Full-service is old-school, Ms. Harrison argued. “Twenty years ago, clients would go to a big, multiservice firm,” she said, but “now they are much more sophisticated,” seeking specialization. To her, it was clear that Boies Schiller should not “dilute its brand.”

A focused firm with “dynamic, diverse” leaders is “the blueprint for the future,” she said, hinting at leadership proposals to come at tomorrow’s annual meeting.

Big Law’s track record on female leadership isn’t great. A 2017 McKinsey survey found that only 19 percent of equity partners were women, against 46 percent of associates. Notably, though Ms. Harrison and Mr. Gravante were equals, in the prevailing narrative his departure sounded a death knell while her elevation was an afterthought. Mr. Boies contends that the transitional year was intended to feature “experimentation.” Ms. Harrison proved an “excellent manager” with consensus-building skills, he said.

“We’ve got good revenue, very good profits, and we’ve got no debt,” Mr. Boies said, countering criticism that he isn’t forthcoming about financials, another purported signal of the beginning of the end. Ms. Harrison added that a new “banded” compensation model, and associate bonuses deposited in accounts this morning, reflect the firm’s health.

“We’re both determined to win, but we’re not afraid to fail,” Mr. Boies said. The two first-generation lawyers see themselves as outsiders who rose “on the merits” (a phrase they use often). “We’re not scared of making difficult decisions and we’re both extremely resilient,” Ms. Harrison added. Now they will have to prove it, again.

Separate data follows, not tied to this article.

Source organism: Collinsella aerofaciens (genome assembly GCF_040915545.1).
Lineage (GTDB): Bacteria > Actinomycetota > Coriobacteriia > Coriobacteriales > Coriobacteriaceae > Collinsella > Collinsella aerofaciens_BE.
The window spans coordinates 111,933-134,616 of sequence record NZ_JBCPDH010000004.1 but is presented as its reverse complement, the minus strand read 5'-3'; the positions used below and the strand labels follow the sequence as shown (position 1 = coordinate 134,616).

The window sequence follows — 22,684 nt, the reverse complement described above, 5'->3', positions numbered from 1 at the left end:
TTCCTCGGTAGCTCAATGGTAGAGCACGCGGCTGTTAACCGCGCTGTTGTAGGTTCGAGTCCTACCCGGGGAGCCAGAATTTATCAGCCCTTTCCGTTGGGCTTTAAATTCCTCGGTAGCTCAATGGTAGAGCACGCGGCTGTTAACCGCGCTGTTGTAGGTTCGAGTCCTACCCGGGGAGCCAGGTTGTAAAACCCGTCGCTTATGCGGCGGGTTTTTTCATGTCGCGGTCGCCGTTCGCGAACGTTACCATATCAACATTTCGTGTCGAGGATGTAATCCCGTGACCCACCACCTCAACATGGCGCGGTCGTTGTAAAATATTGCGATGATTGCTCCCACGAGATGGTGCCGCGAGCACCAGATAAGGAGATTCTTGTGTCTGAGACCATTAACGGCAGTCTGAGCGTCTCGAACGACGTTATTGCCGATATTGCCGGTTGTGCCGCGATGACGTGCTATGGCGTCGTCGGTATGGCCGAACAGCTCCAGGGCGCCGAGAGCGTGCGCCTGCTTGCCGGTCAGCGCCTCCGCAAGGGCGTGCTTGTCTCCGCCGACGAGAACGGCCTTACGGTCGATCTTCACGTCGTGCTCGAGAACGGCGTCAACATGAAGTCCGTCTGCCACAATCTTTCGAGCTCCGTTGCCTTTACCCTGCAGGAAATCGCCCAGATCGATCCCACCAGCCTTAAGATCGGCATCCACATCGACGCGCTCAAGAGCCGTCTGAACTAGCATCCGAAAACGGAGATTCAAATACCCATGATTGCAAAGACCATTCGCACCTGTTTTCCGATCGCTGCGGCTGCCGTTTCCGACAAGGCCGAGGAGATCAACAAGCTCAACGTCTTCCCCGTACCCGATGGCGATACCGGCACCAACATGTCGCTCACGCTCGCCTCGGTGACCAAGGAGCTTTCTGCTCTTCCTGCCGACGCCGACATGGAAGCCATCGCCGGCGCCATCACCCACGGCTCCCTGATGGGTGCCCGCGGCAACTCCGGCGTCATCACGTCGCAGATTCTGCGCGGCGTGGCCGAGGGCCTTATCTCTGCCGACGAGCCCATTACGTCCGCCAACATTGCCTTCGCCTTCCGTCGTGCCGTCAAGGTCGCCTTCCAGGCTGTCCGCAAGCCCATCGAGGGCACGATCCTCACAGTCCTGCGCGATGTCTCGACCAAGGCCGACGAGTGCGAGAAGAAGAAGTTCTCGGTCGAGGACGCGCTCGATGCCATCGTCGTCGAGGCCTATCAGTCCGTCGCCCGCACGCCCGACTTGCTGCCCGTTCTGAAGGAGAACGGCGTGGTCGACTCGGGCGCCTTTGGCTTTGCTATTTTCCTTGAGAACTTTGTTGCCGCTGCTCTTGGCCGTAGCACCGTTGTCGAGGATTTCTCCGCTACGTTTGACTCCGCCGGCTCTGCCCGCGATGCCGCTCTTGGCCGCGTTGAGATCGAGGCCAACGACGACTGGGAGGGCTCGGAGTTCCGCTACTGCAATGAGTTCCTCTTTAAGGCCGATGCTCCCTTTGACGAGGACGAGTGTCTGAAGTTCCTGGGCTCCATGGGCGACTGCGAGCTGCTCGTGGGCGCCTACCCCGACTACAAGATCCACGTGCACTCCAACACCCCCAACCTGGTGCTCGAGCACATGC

AT&T has reportedly received takeover bids for its DirecTV division that are valued above $15 billion, including debt. It also agreed to sell its Crunchyroll streaming service to Sony for $1.2 billion. (WSJ, Bloomberg)

The once-highflying Chinese conglomerate HNA agreed to sell Ingram Micro, an electronics distributor, to the American investment firm Platinum Equity for $7.2 billion. (Reuters)

A SPAC affiliated with Pine Island Capital Partners, the investment firm whose advisers include President-elect Joe Biden’s nominees for secretaries of State and Defense, has raised more than $218 million. (CNBC)

Politics and policy

Supreme Court justices appeared skeptical of an investor lawsuit challenging the U.S. government’s decision to sweep nearly all profits from Fannie Mae and Freddie Mac to the Treasury Department. (WSJ)

The U.S. is bringing its first dispute under the revised North American trade agreement. It’s over milk exports to Canada. (NYT)

Hunter Biden, the son of President-elect Joe Biden, said federal prosecutors in Delaware were investigating his taxes, but denied any wrongdoing. (NYT)


Alphabet’s C.E.O., Sundar Pichai, apologized for the departure of an A.I. researcher who was one of the tech giant’s best-known Black female employees, but stopped short of saying the company’s role in her exit was wrong. (NYT)

The livestreaming site Twitch announced guidelines meant to crack down on hate speech and online harassment. (NYT)

Best of the rest

Elon Musk and Jeff Bezos share more than just ownership of space-exploration companies: They’re also using opportunity zone tax breaks to help their ventures. (Bloomberg)

Morgan Stanley and the Robin Hood Foundation are donating $2 million to help New York City coffee-cart vendors whose businesses have been hit by the pandemic. (Crain’s)

In a $600 million London divorce case, a son says that he lost more than $50 million day-trading in college and is not colluding with his father to hide assets from his mother. (Bloomberg)